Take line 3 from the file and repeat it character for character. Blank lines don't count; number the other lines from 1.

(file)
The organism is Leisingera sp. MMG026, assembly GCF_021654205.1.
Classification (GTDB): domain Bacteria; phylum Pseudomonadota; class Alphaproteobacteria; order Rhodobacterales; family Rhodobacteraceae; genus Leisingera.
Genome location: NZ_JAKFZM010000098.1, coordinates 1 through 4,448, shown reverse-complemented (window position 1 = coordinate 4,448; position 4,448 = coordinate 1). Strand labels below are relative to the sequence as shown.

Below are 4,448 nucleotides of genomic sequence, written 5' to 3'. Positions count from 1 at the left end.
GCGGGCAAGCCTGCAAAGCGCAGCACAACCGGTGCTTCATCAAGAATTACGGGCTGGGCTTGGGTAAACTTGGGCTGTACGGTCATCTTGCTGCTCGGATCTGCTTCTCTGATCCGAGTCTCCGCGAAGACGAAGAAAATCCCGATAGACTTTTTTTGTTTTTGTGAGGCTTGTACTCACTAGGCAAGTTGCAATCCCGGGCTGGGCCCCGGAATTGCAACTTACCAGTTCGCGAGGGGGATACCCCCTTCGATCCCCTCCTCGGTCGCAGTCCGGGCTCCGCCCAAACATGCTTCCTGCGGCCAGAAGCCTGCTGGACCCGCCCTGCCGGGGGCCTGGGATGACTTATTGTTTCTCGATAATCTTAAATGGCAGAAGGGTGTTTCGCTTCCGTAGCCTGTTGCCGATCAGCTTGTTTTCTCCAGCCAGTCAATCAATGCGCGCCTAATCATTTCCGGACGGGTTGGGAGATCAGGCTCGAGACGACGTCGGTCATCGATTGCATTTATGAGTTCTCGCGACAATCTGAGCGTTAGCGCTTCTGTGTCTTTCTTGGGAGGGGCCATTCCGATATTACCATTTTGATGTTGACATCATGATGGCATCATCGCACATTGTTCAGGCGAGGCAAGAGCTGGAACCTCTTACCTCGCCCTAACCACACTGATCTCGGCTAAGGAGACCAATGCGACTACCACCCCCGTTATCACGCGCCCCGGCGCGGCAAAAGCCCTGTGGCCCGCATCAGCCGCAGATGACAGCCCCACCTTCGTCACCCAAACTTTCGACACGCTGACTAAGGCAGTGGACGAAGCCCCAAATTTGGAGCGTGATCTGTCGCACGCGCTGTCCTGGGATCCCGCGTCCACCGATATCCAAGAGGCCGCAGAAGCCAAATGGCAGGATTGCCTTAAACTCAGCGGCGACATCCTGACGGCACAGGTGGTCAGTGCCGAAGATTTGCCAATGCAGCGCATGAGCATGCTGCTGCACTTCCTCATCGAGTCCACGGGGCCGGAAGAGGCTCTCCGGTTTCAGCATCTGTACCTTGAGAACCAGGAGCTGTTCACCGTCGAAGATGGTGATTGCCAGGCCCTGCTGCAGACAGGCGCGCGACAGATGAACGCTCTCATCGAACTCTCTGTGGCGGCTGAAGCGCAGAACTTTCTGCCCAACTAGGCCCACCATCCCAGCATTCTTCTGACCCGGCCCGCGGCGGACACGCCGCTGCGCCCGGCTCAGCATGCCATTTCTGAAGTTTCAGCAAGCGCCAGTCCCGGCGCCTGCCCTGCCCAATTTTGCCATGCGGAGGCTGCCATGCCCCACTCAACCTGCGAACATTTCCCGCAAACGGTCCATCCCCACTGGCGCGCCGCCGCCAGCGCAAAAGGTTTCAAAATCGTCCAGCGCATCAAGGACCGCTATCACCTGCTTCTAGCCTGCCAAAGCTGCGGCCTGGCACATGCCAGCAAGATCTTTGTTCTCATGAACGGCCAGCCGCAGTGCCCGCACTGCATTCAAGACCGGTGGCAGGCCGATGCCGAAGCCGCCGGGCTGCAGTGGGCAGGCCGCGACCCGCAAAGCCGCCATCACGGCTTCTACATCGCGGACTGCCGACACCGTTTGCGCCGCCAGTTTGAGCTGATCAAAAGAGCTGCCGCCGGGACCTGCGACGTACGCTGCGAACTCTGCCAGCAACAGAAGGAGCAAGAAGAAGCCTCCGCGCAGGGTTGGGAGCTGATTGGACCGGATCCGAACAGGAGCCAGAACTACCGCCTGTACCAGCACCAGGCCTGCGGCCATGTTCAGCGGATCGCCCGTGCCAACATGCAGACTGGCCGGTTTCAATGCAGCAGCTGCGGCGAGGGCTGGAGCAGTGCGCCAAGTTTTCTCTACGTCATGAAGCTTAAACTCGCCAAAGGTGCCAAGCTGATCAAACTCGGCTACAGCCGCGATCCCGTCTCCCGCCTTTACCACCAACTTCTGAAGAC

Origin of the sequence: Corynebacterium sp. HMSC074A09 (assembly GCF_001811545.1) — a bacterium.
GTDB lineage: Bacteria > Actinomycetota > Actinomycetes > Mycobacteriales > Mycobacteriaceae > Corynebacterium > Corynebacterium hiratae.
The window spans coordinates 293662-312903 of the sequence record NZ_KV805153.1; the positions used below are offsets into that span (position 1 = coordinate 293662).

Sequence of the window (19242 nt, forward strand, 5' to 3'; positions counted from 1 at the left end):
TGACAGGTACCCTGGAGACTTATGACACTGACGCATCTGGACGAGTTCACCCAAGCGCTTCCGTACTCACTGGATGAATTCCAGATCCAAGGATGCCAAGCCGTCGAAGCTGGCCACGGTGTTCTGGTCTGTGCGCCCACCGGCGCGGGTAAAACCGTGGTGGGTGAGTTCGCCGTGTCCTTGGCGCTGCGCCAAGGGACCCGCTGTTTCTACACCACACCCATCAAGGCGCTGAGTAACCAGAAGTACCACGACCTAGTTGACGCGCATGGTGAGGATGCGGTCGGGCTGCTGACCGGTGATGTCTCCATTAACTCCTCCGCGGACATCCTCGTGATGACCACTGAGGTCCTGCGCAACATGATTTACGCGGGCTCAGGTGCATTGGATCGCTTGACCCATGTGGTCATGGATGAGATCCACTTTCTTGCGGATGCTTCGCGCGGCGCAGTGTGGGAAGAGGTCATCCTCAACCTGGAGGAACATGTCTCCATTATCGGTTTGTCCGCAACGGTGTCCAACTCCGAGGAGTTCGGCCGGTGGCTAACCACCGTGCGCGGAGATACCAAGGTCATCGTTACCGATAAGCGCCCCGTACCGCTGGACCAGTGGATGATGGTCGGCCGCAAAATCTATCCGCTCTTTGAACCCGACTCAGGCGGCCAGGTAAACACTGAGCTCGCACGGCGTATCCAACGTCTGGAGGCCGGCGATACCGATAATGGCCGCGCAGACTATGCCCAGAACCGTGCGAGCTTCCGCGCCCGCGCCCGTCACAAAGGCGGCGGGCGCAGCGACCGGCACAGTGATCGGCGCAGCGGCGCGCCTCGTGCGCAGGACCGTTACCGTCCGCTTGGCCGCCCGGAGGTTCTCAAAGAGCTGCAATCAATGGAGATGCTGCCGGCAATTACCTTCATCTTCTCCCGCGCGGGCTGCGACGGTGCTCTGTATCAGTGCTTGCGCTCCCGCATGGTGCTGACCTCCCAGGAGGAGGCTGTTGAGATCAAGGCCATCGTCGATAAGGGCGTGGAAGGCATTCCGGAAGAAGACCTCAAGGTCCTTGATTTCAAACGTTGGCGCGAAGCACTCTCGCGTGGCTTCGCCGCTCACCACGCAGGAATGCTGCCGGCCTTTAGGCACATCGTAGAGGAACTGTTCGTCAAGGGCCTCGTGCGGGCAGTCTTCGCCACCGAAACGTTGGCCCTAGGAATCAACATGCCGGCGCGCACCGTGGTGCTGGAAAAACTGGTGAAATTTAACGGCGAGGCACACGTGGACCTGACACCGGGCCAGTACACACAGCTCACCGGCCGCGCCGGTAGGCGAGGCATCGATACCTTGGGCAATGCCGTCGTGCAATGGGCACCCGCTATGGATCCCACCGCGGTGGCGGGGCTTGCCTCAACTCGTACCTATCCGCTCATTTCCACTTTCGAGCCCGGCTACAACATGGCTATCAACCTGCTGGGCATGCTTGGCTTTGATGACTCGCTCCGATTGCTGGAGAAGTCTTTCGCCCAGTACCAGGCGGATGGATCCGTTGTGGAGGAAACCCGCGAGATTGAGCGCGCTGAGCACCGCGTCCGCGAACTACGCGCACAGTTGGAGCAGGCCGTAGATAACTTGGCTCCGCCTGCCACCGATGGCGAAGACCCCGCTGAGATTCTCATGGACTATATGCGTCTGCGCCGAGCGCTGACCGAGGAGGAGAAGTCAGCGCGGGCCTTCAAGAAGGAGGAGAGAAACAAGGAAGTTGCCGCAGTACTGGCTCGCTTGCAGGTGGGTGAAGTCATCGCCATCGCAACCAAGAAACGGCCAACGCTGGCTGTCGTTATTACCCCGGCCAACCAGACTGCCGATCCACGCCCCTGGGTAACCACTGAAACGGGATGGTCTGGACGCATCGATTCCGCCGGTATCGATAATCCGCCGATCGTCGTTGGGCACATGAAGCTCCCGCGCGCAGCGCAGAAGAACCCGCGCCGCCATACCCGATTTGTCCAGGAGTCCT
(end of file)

Genome location: NZ_JAKFZM010000098.1, coordinates 1 through 4,448, shown reverse-complemented (window position 1 = coordinate 4,448; position 4,448 = coordinate 1). Strand labels below are relative to the sequence as shown.